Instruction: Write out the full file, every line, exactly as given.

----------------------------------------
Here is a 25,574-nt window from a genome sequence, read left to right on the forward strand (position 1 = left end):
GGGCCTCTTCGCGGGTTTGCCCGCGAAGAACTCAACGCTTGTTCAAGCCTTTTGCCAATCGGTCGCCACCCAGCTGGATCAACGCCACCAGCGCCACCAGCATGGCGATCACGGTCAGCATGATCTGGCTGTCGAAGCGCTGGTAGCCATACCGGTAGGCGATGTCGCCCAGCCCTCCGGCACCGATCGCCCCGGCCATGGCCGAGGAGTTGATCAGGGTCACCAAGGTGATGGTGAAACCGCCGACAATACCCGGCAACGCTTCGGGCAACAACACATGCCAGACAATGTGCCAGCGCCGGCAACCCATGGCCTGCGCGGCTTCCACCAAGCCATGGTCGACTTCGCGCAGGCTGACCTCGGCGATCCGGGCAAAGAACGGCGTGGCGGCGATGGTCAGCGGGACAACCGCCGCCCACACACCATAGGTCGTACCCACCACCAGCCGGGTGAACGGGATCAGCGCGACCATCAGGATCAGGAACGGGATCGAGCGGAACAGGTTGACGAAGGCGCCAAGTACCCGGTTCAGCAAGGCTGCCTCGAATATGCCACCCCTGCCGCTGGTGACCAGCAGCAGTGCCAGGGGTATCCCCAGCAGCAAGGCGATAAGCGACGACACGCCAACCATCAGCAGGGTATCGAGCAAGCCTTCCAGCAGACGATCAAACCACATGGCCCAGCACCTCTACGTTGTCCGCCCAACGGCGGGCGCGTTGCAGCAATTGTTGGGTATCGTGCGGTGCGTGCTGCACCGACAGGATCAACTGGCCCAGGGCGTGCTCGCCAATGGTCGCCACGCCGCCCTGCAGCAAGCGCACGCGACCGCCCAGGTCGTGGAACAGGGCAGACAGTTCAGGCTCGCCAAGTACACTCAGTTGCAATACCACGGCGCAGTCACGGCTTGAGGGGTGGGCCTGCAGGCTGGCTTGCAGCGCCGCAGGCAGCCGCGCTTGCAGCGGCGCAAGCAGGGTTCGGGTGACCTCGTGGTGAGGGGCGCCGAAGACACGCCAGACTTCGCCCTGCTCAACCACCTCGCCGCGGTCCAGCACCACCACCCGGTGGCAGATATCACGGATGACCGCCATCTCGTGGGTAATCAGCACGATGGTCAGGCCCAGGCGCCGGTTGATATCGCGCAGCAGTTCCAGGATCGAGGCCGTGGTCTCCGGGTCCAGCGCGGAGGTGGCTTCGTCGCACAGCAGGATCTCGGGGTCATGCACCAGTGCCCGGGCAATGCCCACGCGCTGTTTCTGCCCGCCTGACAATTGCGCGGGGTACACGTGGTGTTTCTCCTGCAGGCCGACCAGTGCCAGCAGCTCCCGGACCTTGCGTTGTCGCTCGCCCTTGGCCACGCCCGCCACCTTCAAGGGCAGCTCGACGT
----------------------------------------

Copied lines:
Here is a 25,574-nt window from a genome sequence, read left to right on the forward strand (position 1 = left end):
GGGCCTCTTCGCGGGTTTGCCCGCGAAGAACTCAACGCTTGTTCAAGCCTTTTGCCAATCGGTCGCCACCCAGCTGGATCAACGCCACCAGCGCCACCAGCATGGCGATCACGGTCAGCATGATCTGGCTGTCGAAGCGCTGGTAGCCATACCGGTAGGCGATGTCGCCCAGCCCTCCGGCACCGATCGCCCCGGCCATGGCCGAGGAGTTGATCAGGGTCACCAAGGTGATGGTGAAACCGCCGACAATACCCGGCAACGCTTCGGGCAACAACACATGCCAGACAATGTGCCAGCGCCGGCAACCCATGGCCTGCGCGGCTTCCACCAAGCCATGGTCGACTTCGCGCAGGCTGACCTCGGCGATCCGGGCAAAGAACGGCGTGGCGGCGATGGTCAGCGGGACAACCGCCGCCCACACACCATAGGTCGTACCCACCACCAGCCGGGTGAACGGGATCAGCGCGACCATCAGGATCAGGAACGGGATCGAGCGGAACAGGTTGACGAAGGCGCCAAGTACCCGGTTCAGCAAGGCTGCCTCGAATATGCCACCCCTGCCGCTGGTGACCAGCAGCAGTGCCAGGGGTATCCCCAGCAGCAAGGCGATAAGCGACGACACGCCAACCATCAGCAGGGTATCGAGCAAGCCTTCCAGCAGACGATCAAACCACATGGCCCAGCACCTCTACGTTGTCCGCCCAACGGCGGGCGCGTTGCAGCAATTGTTGGGTATCGTGCGGTGCGTGCTGCACCGACAGGATCAACTGGCCCAGGGCGTGCTCGCCAATGGTCGCCACGCCGCCCTGCAGCAAGCGCACGCGACCGCCCAGGTCGTGGAACAGGGCAGACAGTTCAGGCTCGCCAAGTACACTCAGTTGCAATACCACGGCGCAGTCACGGCTTGAGGGGTGGGCCTGCAGGCTGGCTTGCAGCGCCGCAGGCAGCCGCGCTTGCAGCGGCGCAAGCAGGGTTCGGGTGACCTCGTGGTGAGGGGCGCCGAAGACACGCCAGACTTCGCCCTGCTCAACCACCTCGCCGCGGTCCAGCACCACCACCCGGTGGCAGATATCACGGATGACCGCCATCTCGTGGGTAATCAGCACGATGGTCAGGCCCAGGCGCCGGTTGATATCGCGCAGCAGTTCCAGGATCGAGGCCGTGGTCTCCGGGTCCAGCGCGGAGGTGGCTTCGTCGCACAGCAGGATCTCGGGGTCATGCACCAGTGCCCGGGCAATGCCCACGCGCTGTTTCTGCCCGCCTGACAATTGCGCGGGGTACACGTGGTGTTTCTCCTGCAGGCCGACCAGTGCCAGCAGCTCCCGGACCTTGCGTTGTCGCTCGCCCTTGGCCACGCCCGCCACCTTCAAGGGCAGCTCGACGT